Cycling the Mississippi

The Mississippi River is probably most famous for being the setting of some of Mark Twain’s most famous books such as The Adventures of Huckleberry Finn and Tom Sawyer. Born on the banks of the river, the writer spent much of his life there and even got his pen name from a term used the boats that travelled up and down the river. As many writers or painters or musicians have done over the centuries, Mark Twain immortalised the river and gave the world a timeless portrait of what that world was like in the 19th century.

I admit that it was probably reading Mark Twain that made me want to visit the river in person and being the avid cyclist that I am I wanted to do it from my saddle. The river starts in Minnesota and goes all the way through America and empties into the Gulf of Mexico, near New Orleans which was founded on the delta of the Mississippi. The location of the city as the gateway to the Mississippi and subsequently the Great Plains is what allowed the city to thrive.

While it definitely takes more than a week or two to pedal one’s way down the river—and therefore can’t usually be completely by someone when on holiday from their job—it’s good to know that there is a well-marked cycling path the whole length of the river, so whatever portion you decide to cycle down you won’t have any problems.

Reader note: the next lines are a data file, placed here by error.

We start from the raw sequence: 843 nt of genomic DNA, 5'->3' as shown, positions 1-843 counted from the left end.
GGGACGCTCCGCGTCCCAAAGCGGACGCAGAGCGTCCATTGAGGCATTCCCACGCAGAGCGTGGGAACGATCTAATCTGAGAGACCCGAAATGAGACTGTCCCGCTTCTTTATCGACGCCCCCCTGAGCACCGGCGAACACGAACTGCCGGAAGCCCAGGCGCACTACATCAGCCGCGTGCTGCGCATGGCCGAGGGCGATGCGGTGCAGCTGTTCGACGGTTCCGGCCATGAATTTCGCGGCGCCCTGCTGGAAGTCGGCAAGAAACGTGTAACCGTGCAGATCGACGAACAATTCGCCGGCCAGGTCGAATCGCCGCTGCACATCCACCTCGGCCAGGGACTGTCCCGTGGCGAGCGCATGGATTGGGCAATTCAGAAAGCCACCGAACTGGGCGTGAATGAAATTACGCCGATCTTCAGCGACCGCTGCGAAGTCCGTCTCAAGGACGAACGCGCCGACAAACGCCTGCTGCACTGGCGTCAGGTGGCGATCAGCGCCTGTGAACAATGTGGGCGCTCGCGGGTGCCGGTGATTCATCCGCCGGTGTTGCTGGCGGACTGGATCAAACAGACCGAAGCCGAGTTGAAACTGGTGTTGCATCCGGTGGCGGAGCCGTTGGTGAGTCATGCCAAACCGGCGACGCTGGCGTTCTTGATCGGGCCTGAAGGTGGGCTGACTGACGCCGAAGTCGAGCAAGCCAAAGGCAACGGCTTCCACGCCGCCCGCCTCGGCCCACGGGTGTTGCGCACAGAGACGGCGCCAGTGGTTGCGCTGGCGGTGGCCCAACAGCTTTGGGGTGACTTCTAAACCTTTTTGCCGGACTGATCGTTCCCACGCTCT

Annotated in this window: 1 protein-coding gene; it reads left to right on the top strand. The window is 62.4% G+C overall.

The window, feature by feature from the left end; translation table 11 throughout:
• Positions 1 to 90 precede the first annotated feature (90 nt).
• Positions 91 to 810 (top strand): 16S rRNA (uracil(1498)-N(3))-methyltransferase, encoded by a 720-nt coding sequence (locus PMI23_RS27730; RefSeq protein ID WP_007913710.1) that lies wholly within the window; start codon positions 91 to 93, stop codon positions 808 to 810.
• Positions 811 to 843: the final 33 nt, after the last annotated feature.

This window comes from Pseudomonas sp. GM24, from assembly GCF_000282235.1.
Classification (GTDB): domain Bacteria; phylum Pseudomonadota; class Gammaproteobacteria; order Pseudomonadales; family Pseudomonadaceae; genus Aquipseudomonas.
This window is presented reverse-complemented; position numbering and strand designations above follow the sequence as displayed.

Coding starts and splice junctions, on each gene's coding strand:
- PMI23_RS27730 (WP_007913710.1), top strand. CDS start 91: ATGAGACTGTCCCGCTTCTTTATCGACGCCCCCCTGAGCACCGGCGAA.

With my interest in Mark Twain my first trip started in his hometown of Hannibal, Missouri. The town itself has capitalised on its famous son and offered much for the Twain-lover to see, but was rather a small town. On my journey I saw Saint Louis—gateway to the West, as it was and sometimes still is, called—and then continued along Missouri’s eastern border all the way down to Memphis, Tennessee, the birthplace of Elvis and by extension, according to many rock’n’roll.

That was one of the best cycling trips I’ve ever taken for the simple reason that I was able to see the culture of a region at the heart of America. Although I didn’t get to see all of the river, it was well worth it and I hope in the future I’ll be able to return to do the rest of the river, bit by bit.